http://blog.minitab.com/blog/understanding-statistics/when-to-use-a-pareto-chart
<p>I confess: I'm not a natural-born decision-maker. Some people—my wife, for example—can assess even very complex situations, consider the options, and confidently choose a way forward. Me? I get anxious about deciding what to eat for lunch. So you can imagine what it used to <span style="line-height: 1.6;">be like when I needed to confront a really big decision or problem. My approach, to paraphrase the Byrds, was "Re: everything, churn, churn, churn."<img alt="question to answer" src="https://cdn.app.compendium.com/uploads/user/458939f4-fe08-4dbc-b271-efca0f5a2682/479b4fbd-f8c0-4011-9409-f4109cc4c745/Image/1b29ab96a420030f3551f71a26773259/question.jpg" style="width: 250px; height: 181px; margin: 10px 15px; float: right;" /></span></p>
<p>Thank heavens for Pareto charts.</p>
What Is a Pareto Chart, and How Do You Use It?
<p>A Pareto chart is a basic quality tool that helps you identify the most frequent defects, complaints, or any other factor you can <strong>count </strong>and <strong>categorize</strong>. The chart takes its name from Vilfredo Pareto, originator of the "80/20 rule," which postulates that, roughly speaking, 20 percent of the people own 80 percent of the wealth. Or, in quality terms, 80 percent of the losses come from 20 percent of the causes.</p>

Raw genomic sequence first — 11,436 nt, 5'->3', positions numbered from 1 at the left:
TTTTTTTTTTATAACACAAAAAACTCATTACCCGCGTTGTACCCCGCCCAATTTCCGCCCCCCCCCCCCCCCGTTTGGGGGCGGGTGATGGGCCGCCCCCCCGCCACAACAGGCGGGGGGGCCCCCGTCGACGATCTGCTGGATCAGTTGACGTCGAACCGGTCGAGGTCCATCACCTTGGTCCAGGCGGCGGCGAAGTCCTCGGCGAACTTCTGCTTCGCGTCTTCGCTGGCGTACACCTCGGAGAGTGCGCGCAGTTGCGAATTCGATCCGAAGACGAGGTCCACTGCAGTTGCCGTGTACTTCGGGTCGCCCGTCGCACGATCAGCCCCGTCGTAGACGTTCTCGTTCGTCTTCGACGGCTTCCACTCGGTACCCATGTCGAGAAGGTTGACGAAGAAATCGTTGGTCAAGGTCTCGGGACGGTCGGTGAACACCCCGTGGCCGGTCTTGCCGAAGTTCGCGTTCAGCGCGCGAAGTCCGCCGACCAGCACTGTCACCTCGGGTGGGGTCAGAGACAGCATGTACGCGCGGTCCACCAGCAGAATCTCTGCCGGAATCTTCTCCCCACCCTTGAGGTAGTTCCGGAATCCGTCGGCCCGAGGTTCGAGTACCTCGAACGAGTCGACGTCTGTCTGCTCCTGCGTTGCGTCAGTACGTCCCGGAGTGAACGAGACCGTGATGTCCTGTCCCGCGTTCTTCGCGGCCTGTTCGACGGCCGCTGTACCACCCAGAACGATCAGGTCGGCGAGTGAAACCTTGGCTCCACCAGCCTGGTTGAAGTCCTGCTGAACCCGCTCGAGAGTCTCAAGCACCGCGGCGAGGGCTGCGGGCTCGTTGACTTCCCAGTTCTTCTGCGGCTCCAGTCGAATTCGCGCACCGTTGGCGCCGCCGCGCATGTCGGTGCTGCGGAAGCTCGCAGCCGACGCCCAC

<p><span style="line-height: 20.8px;">You can use a Pareto chart any time you have data that are broken down into categories, and you can count how often each category occurs. As children, most of us learned how to use this kind of data to make a bar chart:</span></p>
<p style="margin-left: 40px;"><img alt="bar chart" src="https://cdn.app.compendium.com/uploads/user/458939f4-fe08-4dbc-b271-efca0f5a2682/479b4fbd-f8c0-4011-9409-f4109cc4c745/Image/90e6067d7f0a1f4f738462290a05f439/bar_chart.png" style="width: 576px; height: 384px;" /></p>